INDIA – Day 3 – DELHI

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Jama Masjid (Great Mosque).

We didn’t get to our hotel until about 3 a.m. Wednesday morning but we were up and on our bus by 9.  First we had a delicious breakfast buffet at our hotel which was the Leela Ambience Convention Centre.  It was very marbley, I know you are thinking, that’s not a word…… well it is now.  Lots of marble and the hotel seemed very dark to me, I did not get a warm, friendly feeling.  There was a locked gate the bus had to drive through and then we had to put our bags through a detector stationed right at the front entrance prior to entering the hotel.

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Front of our Hotel in Delhi
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Hotel Entrance

 

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Our room, pretty nice eh?
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They had nails all around to keep the pigeons off the building, but this little guy found a way.  Good for you little fella !!

It was about 27 Celsius but the SMOG.  Holy Wow.  The smell in the hotel was pretty bad and you could hardly see anything outside.  I guess Delhi is pretty bad for smog all the time.  Plus it’s the Dewali Festival so they are putting off a ton of fireworks which does nothing to help keep the air clear and clean.  Although I think the glory days of clear skies have come and gone in Delhi.

I did nothing to this photo (below), this is the SMOG from our hotel room.

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We first headed to the Jama Masjid (Great Mosque).  This mosque is the largest in India; the courtyard can hold 25,000 people.  Construction began in 1644.   There are three gates and four towers and 2-40 metre high minarets of which Clint and Rob climbed to the top of one of them.   There was no cost to enter but if you wanted to take photos you had to pay.  Clint took his camera and I didn’t take mine so we only had to pay for one camera.  Shoes had to be left at the front entrance and women had to borrow robes to wear over their clothes.  If men were in shorts, they had to borrow wraps that looked like skirts wrapped around their waist.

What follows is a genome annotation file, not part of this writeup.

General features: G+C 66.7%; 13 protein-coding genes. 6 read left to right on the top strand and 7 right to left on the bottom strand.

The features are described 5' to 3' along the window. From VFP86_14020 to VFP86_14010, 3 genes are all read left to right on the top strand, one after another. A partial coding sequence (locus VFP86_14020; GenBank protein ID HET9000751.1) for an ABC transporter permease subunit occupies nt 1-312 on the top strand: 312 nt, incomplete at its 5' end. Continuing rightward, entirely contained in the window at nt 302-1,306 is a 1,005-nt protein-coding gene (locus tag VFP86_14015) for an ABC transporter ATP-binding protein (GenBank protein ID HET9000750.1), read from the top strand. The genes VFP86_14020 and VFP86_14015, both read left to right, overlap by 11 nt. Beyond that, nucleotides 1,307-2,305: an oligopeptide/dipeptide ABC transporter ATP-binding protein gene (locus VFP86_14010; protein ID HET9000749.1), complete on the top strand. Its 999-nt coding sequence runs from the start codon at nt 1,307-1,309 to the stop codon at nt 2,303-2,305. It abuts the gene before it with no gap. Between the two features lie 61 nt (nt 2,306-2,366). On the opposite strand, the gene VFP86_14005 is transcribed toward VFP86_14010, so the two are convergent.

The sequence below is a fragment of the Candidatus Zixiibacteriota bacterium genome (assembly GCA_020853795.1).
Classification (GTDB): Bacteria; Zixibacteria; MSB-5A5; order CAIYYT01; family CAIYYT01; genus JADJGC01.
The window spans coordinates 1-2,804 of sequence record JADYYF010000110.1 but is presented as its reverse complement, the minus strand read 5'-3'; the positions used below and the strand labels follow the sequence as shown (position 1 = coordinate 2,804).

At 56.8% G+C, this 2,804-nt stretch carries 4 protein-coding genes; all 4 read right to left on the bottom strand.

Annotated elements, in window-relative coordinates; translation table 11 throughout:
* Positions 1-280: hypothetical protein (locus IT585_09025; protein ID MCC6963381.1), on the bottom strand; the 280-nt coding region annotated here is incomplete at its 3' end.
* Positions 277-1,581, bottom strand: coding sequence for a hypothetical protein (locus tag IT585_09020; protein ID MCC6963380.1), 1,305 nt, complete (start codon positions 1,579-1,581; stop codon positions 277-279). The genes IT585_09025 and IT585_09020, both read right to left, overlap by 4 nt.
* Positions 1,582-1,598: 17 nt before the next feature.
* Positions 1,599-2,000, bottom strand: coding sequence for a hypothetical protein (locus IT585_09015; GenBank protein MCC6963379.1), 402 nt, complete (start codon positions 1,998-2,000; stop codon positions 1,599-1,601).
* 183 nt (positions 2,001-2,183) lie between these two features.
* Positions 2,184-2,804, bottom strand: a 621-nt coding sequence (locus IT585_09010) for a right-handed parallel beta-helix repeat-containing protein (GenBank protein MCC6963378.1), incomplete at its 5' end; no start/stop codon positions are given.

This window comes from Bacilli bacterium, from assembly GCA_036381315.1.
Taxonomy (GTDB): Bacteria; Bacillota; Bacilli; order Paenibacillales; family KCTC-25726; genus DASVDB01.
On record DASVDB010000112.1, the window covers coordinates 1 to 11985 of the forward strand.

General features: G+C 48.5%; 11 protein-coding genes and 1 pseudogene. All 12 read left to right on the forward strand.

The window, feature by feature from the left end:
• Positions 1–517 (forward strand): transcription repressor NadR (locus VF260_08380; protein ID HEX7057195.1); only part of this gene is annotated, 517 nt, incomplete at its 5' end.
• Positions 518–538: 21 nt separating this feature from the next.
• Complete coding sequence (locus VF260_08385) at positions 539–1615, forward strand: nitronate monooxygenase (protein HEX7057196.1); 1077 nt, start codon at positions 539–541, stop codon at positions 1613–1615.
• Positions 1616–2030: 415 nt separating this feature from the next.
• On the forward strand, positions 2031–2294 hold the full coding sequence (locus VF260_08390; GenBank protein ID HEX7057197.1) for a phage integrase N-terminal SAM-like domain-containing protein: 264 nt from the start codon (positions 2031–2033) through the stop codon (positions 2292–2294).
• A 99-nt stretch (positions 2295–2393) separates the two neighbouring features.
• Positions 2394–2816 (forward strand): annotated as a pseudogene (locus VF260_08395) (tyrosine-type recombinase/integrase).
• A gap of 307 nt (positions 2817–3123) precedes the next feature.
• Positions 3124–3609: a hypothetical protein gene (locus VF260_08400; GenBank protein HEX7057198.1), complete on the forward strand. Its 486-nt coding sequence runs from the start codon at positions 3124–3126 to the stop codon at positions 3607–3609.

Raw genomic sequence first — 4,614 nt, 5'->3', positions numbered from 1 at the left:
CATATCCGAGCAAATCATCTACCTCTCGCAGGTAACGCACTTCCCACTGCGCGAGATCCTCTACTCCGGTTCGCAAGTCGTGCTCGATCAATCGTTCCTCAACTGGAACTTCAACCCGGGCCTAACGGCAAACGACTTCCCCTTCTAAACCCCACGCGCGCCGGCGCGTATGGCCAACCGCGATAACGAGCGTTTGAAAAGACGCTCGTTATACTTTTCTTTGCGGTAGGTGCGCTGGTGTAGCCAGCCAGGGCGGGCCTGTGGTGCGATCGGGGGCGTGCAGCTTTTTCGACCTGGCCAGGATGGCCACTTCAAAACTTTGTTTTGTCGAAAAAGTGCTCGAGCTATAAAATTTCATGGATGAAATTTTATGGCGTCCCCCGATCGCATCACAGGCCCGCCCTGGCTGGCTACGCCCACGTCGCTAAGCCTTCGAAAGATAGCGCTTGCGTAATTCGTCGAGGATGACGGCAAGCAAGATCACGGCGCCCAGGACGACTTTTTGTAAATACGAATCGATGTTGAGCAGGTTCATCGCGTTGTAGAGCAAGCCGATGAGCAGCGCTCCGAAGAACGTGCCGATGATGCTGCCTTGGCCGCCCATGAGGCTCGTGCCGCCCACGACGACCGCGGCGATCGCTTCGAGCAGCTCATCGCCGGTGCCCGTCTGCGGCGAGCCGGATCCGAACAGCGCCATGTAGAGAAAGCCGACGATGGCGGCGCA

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Ann and I just before we entered the mosque
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Our whole group, Amit took this photo

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As previously mentioned, Clint and Rob climbed up the stairs to walk the perimeter of the mosque.  Quite the views from up there as you can see from these photos that Clint took.

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The square, the rest of us are down there someplace

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When we left the mosque, Amit hired rickshaws for us all and they took us to the Spice Market 

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Our driver
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Anyone got a wire?  Anyone?
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Due to the Dewali Festival, there were tons of vendors selling these marigold necklaces.  We saw them everywhere.  Even some animals were wearing them
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There is Amit, our guide, in the rickshaw ahead of us !